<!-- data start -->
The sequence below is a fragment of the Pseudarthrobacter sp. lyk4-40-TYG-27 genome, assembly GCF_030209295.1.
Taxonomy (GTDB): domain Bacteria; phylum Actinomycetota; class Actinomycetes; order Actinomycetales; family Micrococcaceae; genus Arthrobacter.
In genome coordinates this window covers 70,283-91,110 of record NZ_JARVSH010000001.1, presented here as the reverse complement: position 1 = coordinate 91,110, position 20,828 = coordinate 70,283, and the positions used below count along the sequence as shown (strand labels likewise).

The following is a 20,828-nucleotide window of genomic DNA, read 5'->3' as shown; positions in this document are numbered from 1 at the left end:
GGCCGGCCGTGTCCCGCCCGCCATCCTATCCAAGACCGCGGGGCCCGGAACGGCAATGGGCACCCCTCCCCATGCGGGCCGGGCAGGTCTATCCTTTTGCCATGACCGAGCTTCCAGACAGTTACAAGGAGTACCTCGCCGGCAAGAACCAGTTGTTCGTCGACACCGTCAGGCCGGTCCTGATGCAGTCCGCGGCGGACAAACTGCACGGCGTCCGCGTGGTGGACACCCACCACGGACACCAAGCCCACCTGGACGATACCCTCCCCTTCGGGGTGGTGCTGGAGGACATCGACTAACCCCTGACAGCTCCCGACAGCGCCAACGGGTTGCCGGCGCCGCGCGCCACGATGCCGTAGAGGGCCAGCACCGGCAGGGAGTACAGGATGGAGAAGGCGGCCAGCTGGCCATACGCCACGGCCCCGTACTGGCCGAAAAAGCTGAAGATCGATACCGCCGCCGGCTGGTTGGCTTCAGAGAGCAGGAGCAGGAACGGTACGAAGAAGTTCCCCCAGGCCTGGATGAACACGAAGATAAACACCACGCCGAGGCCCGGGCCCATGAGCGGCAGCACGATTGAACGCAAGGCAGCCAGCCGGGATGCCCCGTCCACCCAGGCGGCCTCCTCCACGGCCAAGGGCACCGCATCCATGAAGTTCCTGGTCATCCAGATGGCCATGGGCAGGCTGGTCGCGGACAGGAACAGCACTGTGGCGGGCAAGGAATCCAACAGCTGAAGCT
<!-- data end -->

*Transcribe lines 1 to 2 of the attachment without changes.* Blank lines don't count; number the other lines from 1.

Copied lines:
The sequence below is a fragment of the Pseudarthrobacter sp. lyk4-40-TYG-27 genome, assembly GCF_030209295.1.
Taxonomy (GTDB): domain Bacteria; phylum Actinomycetota; class Actinomycetes; order Actinomycetales; family Micrococcaceae; genus Arthrobacter.